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Creating Hierarchical Menus You can use the following function to add a new menu item and attach a new hierarchical menu to it. You should set childMenuID to some number in the range 32 through 235 which is not being used by any existing menu.

LOCAL FN MakeHierMenu(parentMenuID,parentMenuItem,¬     itemString$,childMenuID)

  title$ = "!"+chr$(childMenuID)+itemString$ + "/" + CHR$(&1B)
  MENU parentMenuID,parentMenuItem,,title$   CALL INSERTMENU(FN NEWMENU(childMenuID,""), -1)

END FN

After you have called FN MakeHierMenu, you can use the MENU statement to add new items to the hierarchical menu (set the menuID parameter to the value of childMenuID).

Items in the Apple Menu You should use the APPLE MENU statement to add items to the top of the Apple Menu. After adding these items, you can use the MENU statement (with the menuID parameter set to _appleMenu) to alter the items (for example to enable or dim them).

Items in the Help Menu You can add items to the bottom of the Help Menu by getting a handle for the Help Menu and then calling the AppendMenu procedure. You also need to find out the item number of your first Help item for use by your menu event handler (any existing items are handled by the Help Manager):

DIM AS INT OSErr, @ firstCustomHelpItem
DIM AS HANDLE @ hmHandle

#IF carbonlib
   OSErr = FN HMGETHELPMENU(hmHandle, firstCustomHelpItem)
#ELSE
   OSErr = FN HMGETHELPMENUHANDLE(hmHandle)
   firstCustomHelpItem = FN COUNTMITEMS(hmHandle)+1
#ENDIF

CALL APPENDMENU(hmHandle, "My Help")

After adding items to the Help Menu, you can use the MENU statement (with the menuID parameter set to _kHMHelpMenuID ) to alter the items.

Note: Do not use the MENU statement to add new items to the Help Menu; use AppendMenu instead.

Removing Menus Call the DeleteMenu procedure to remove a menu created by the MENU statement:

CALL DELETEMENU(menuID)

This may cause other menus in the menu bar to slide to the left to fill the gap; however, they still retain their original menu ID numbers.

Removing Menu Items To remove all the items from a menu you created, use the MENU statement, specifying zero in the itemID parameter, and specifying a menu title in the string$ parameter.

To remove an individual item, use the GetMHandle function and the DelMenuItem procedure:

CALL DELMENUITEM(FN GETMHANDLE(menuID), itemID)

Note that this will renumber any items below the deleted item, as they move up to fill in the gap. Menu item numbers are always numbered consecutively starting with 1.

Example: The following lines create a complete menu which also contains a hierarchical menu. This example makes use of the MakeHierMenu function defined above.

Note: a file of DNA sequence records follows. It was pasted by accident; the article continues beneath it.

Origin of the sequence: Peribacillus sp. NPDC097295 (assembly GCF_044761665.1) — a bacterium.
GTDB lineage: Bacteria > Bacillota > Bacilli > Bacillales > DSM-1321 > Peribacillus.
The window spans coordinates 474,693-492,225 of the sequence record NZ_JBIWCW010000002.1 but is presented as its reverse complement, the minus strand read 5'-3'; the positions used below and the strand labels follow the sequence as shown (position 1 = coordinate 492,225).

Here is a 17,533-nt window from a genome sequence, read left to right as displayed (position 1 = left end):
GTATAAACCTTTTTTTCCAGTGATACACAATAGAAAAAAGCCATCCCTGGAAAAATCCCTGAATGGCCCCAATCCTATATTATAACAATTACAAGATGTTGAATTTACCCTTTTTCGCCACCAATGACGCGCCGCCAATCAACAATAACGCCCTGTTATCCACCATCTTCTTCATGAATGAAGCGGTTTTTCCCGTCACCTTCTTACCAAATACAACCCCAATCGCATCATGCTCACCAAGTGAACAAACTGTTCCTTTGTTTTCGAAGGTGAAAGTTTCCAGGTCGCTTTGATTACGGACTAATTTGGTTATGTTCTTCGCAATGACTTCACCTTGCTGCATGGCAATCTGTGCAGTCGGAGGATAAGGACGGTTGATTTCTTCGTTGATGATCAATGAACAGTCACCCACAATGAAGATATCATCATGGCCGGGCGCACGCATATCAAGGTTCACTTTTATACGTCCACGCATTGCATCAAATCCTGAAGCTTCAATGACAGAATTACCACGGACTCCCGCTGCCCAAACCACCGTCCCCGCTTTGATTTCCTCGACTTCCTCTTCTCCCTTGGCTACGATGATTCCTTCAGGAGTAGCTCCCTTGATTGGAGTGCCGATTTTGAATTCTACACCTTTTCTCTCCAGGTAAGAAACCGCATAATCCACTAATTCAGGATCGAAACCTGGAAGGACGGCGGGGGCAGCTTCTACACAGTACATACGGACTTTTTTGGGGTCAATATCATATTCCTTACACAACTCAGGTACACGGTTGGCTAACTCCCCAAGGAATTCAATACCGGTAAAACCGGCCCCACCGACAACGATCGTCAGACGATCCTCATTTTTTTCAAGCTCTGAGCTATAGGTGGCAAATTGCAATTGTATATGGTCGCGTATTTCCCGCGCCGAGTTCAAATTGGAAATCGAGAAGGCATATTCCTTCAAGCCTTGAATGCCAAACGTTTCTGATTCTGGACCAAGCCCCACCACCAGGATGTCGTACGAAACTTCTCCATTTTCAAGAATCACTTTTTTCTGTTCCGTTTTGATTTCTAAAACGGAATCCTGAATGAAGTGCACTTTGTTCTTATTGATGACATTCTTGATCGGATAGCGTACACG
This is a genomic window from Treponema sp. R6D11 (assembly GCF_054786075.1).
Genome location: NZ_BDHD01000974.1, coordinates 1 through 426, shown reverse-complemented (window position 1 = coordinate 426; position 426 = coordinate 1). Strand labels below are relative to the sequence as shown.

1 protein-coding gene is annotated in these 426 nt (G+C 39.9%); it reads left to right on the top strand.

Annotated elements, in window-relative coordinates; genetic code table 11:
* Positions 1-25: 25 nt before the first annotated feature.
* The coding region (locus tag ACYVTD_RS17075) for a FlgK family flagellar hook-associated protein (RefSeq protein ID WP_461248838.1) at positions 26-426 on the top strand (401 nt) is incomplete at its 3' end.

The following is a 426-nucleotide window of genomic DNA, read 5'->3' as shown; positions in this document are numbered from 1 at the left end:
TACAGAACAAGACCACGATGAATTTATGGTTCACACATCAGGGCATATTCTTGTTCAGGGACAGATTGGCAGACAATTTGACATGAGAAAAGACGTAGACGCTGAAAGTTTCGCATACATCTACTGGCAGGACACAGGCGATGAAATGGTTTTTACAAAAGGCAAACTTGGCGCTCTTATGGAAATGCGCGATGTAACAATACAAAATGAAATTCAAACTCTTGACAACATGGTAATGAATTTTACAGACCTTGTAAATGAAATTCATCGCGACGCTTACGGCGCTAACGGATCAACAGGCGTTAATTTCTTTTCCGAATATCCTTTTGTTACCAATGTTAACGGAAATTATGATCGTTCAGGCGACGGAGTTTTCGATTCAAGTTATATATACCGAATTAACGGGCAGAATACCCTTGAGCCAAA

MENU 3,0,_enable,"Game" MENU 3,1,_enable,"See High Scores/H" MENU 3,2,_enable,"Reset High Scores/R" MENU 3,3,_disable,"-" FN MakeHierMenu(3,4,"Scenarios",100) 'Items in hierarchical menu: MENU 100,1,_checked,"Level 1" MENU 100,2,_enable,"Level 2" MENU 100,3,_enable,"Level 3" 'It takes two MENU statements to include a 'special character like "!" in the text: MENU 3,5,_enable,"dummy"   'This adds the item MENU 3,5,_enable,"Play Now!"   'This alters the item

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Contextual Menus At about the time that the Appearance Manager came on to the scene, programmers began to use contextual menus. A contextual menu appears when the user clicks at a specific area in a window while holding down the control key. When this type of action takes place, you will receive (Appearance Manager Runtime only) a DIALOG(0) message of _cntxtMenuClick. DIALOG(_cntxtMenuClick) will be the window number of the window. At this point you may need to react by showing a menu under the cursor.

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The following function builds and displays a menu and might be called in reaction to a contextual menu click.

LOCAL FN DoContextMenu( wNum as long )   DIM @ selectionType AS LONG   DIM @ menuID AS SHORT   DIM @ menuItem AS SHORT   DIM mHndl AS HANDLE   DIM err AS OSSTATUS   DIM helpItemString AS STR255   mHndl = FN NEWMENU(255, "X")   LONG IF mHndl     INSERTMENU( mHndl, -1 )     APPENDMENU( mHndl, ¬       "ContextualMenu click in window" + str$( wNum ) )     helpItemString = "My Custom Help"     err = FN CONTEXTUALMENUSELECT( mHndl, ¬       #gFBTheEvent.where, _nil, _kCMHelpItemNoHelp, ¬       @helpItemString, #_nil, @selectionType, ¬       @menuID, @menuItem )     /*     In this function, we don't actually do anything with the     selectionType, menuID, or menuItem returned, but we     could react to it right here     */     DISPOSEMENU( mHndl )   END IF END FN

See AlsoEdit

MENU; MENU function; ON MENU FN; APPLE MENU; DEF CHECKONEITEM